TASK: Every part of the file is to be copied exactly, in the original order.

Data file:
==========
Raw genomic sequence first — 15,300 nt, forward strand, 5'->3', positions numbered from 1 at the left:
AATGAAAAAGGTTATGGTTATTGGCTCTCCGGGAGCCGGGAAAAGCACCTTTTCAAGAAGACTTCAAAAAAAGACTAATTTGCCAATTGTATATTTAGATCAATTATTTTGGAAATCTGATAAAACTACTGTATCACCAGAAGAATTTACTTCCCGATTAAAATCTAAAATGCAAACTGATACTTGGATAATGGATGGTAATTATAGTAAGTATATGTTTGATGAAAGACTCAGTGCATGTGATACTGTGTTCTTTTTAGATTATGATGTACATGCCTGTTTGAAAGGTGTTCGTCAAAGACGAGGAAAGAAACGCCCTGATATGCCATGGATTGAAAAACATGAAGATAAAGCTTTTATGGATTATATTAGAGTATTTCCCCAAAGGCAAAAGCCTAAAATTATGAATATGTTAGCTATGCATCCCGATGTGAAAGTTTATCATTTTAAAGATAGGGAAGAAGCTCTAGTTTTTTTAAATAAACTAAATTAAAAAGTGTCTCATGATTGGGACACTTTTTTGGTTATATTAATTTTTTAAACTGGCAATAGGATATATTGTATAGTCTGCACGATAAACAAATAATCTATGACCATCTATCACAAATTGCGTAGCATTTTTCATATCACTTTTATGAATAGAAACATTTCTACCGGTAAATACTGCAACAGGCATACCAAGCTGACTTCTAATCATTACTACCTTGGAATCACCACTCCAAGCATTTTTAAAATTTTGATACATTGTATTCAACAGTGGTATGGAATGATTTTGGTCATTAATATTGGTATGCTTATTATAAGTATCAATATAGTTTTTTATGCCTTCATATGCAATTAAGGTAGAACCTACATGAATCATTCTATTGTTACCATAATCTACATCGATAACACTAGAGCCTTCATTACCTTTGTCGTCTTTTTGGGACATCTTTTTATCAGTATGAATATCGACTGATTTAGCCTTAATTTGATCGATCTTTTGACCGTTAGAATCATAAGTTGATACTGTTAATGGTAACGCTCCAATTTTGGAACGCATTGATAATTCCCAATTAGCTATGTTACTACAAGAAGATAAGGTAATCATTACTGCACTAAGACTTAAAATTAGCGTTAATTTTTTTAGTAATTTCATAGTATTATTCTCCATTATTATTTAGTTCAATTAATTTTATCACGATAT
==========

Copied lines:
Raw genomic sequence first — 15,300 nt, forward strand, 5'->3', positions numbered from 1 at the left:
AATGAAAAAGGTTATGGTTATTGGCTCTCCGGGAGCCGGGAAAAGCACCTTTTCAAGAAGACTTCAAAAAAAGACTAATTTGCCAATTGTATATTTAGATCAATTATTTTGGAAATCTGATAAAACTACTGTATCACCAGAAGAATTTACTTCCCGATTAAAATCTAAAATGCAAACTGATACTTGGATAATGGATGGTAATTATAGTAAGTATATGTTTGATGAAAGACTCAGTGCATGTGATACTGTGTTCTTTTTAGATTATGATGTACATGCCTGTTTGAAAGGTGTTCGTCAAAGACGAGGAAAGAAACGCCCTGATATGCCATGGATTGAAAAACATGAAGATAAAGCTTTTATGGATTATATTAGAGTATTTCCCCAAAGGCAAAAGCCTAAAATTATGAATATGTTAGCTATGCATCCCGATGTGAAAGTTTATCATTTTAAAGATAGGGAAGAAGCTCTAGTTTTTTTAAATAAACTAAATTAAAAAGTGTCTCATGATTGGGACACTTTTTTGGTTATATTAATTTTTTAAACTGGCAATAGGATATATTGTATAGTCTGCACGATAAACAAATAATCTATGACCATCTATCACAAATTGCGTAGCATTTTTCATATCACTTTTATGAATAGAAACATTTCTACCGGTAAATACTGCAACAGGCATACCAAGCTGACTTCTAATCATTACTACCTTGGAATCACCACTCCAAGCATTTTTAAAATTTTGATACATTGTATTCAACAGTGGTATGGAATGATTTTGGTCATTAATATTGGTATGCTTATTATAAGTATCAATATAGTTTTTTATGCCTTCATATGCAATTAAGGTAGAACCTACATGAATCATTCTATTGTTACCATAATCTACATCGATAACACTAGAGCCTTCATTACCTTTGTCGTCTTTTTGGGACATCTTTTTATCAGTATGAATATCGACTGATTTAGCCTTAATTTGATCGATCTTTTGACCGTTAGAATCATAAGTTGATACTGTTAATGGTAACGCTCCAATTTTGGAACGCATTGATAATTCCCAATTAGCTATGTTACTACAAGAAGATAAGGTAATCATTACTGCACTAAGACTTAAAATTAGCGTTAATTTTTTTAGTAATTTCATAGTATTATTCTCCATTATTATTTAGTTCAATTAATTTTATCACGATAT